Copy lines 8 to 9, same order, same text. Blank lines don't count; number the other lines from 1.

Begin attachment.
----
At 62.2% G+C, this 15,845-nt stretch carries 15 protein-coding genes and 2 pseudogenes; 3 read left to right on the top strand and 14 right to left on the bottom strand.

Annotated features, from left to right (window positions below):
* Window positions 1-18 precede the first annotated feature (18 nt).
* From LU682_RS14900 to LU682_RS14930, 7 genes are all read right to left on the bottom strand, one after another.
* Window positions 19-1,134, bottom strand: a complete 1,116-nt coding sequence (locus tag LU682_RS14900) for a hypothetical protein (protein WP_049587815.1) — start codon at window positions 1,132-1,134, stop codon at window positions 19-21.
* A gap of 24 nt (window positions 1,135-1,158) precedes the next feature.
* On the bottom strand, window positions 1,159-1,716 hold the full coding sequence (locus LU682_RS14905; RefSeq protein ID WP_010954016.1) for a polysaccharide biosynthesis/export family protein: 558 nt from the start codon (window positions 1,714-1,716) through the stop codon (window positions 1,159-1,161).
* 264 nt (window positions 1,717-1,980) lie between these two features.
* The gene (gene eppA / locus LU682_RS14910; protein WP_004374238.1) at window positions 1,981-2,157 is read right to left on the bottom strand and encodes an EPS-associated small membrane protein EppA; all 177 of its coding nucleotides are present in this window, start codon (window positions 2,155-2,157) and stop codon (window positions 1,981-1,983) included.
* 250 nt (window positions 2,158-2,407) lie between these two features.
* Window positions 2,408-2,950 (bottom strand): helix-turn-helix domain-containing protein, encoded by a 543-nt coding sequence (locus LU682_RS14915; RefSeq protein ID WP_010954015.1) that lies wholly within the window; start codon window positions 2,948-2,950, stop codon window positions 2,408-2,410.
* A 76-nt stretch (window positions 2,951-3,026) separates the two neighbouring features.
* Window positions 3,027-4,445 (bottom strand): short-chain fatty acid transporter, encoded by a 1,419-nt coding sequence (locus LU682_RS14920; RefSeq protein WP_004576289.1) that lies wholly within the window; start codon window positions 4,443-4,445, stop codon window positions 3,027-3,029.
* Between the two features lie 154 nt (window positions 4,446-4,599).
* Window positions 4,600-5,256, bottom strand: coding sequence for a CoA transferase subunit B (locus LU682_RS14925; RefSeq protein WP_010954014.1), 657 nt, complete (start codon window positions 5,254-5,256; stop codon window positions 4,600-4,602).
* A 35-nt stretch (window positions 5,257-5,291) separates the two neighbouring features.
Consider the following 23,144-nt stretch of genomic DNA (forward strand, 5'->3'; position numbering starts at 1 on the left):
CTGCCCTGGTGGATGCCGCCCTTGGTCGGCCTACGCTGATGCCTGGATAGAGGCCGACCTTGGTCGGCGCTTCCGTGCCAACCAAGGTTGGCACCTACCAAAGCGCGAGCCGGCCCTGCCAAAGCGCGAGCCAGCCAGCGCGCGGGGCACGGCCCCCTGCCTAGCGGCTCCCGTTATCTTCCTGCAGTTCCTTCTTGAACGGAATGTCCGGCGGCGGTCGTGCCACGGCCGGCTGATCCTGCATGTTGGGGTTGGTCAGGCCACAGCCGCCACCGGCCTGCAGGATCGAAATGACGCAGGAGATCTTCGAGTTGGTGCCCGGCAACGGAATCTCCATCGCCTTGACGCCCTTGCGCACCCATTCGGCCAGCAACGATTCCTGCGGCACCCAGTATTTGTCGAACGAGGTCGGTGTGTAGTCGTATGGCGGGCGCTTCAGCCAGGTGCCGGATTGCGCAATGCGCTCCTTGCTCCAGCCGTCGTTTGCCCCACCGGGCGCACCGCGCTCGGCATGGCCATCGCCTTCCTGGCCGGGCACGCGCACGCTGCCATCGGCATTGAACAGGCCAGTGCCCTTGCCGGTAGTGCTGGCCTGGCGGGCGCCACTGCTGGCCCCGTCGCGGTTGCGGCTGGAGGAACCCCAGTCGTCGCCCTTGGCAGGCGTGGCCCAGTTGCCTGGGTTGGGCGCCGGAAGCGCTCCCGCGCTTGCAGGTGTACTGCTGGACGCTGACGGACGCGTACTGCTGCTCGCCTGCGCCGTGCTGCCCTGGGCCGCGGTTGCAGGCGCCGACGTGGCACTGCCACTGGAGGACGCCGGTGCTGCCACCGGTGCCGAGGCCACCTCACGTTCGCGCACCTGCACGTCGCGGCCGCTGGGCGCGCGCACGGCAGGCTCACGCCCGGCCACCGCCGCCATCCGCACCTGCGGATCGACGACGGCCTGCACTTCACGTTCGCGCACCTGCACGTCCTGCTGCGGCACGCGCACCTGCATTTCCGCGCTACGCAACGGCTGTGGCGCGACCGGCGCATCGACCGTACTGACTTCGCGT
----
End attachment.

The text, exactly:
* 264 nt (window positions 1,717-1,980) lie between these two features.
* The gene (gene eppA / locus LU682_RS14910; protein WP_004374238.1) at window positions 1,981-2,157 is read right to left on the bottom strand and encodes an EPS-associated small membrane protein EppA; all 177 of its coding nucleotides are present in this window, start codon (window positions 2,155-2,157) and stop codon (window positions 1,981-1,983) included.